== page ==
After growing up poor on a farm in Georgia, Manning sought to beat the Depression by going to nursing school, and enlisting in the U.S. Army Nurse Corps in 1939. “I joined the Army to see the world,” she said later. “And what I saw was a prison camp.” Literally: as Japanese forces overran the Philippines during World War II, Manning and her colleagues treated wounded soldiers under heavy fire. The nurses were first evacuated to Manila, then Bataan, and then finally the island fortress of Corregidor. Few escaped. In all, 77 Army and Navy nurses were among those captured when Corregidor fell in May 1942; nearly 4,000 men, women and children were held as POWs at the University of Santo Tomas in Manila, which the Japanese converted into an internment camp. The prisoners there were nearly starved by their captors, but the nurses did their best to tend to other prisoners’ wounds and illnesses.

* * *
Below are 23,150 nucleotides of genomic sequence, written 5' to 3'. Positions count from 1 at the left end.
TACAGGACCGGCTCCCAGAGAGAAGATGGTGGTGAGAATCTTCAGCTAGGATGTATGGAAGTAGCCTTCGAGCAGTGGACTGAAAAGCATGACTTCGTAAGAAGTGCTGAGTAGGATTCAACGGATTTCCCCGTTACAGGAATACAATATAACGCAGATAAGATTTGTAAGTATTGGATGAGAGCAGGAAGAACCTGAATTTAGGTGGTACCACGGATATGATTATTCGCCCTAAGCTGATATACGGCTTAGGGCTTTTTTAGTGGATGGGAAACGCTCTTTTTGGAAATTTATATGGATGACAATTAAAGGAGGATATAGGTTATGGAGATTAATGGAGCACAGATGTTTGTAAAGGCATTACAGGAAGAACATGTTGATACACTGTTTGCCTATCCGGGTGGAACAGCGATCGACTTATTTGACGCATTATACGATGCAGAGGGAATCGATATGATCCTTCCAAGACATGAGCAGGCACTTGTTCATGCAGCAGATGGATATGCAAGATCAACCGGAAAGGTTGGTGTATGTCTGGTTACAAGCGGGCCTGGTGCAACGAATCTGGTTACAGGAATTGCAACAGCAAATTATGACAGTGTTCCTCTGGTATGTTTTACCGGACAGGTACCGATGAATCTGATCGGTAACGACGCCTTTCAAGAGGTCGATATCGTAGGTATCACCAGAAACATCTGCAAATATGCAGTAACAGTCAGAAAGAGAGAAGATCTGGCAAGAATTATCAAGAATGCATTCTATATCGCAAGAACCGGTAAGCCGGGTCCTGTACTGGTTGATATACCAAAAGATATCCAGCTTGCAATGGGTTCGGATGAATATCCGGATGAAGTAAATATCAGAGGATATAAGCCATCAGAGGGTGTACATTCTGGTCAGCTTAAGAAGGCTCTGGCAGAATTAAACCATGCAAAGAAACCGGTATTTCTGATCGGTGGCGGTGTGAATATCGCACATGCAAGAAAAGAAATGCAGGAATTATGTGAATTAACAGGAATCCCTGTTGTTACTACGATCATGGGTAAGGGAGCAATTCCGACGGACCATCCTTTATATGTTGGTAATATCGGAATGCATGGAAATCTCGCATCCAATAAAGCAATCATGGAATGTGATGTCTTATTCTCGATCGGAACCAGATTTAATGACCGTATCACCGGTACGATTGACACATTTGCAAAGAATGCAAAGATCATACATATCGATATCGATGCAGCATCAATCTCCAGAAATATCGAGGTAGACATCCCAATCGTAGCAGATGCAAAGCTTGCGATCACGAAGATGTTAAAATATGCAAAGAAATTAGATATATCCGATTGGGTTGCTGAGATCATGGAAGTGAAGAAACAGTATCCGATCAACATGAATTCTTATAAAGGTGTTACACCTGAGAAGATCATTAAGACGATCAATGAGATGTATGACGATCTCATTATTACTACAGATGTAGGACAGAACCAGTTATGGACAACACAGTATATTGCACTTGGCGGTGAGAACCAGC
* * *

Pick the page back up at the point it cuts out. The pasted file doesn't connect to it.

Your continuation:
Eleven Navy nurses were transferred to a new camp at Los Banos, where they were known as “The Sacred Eleven”. The Army nurses, known as “The Angels of Bataan and Corregidor”, were finally liberated by the 1st Cavalry on February 3, 1945, and taken to Leyte island, where they were all awarded the Bronze Star. Their story was told in the 1999 book We Band of Angels. There were also films dramatizing the nurses’ work while captive, including Cry Havoc (1943), So Proudly We Hail! (1943) and They Were Expendable (1945). After the war, Manning continued to practice as a nurse. “I came out so much better than many of my friends,” she said years later. “I have never been bitter, and I have always known that if I could survive that, I could survive anything.” Manning, the last of the living “Angels”, died in New Jersey on March 8. She was 98.
Author’s note: Yes, the films started before they were liberated. They were partly based on extensive newspaper coverage of their capture, and partly on a book written by one of the nurses who escaped before the others were captured.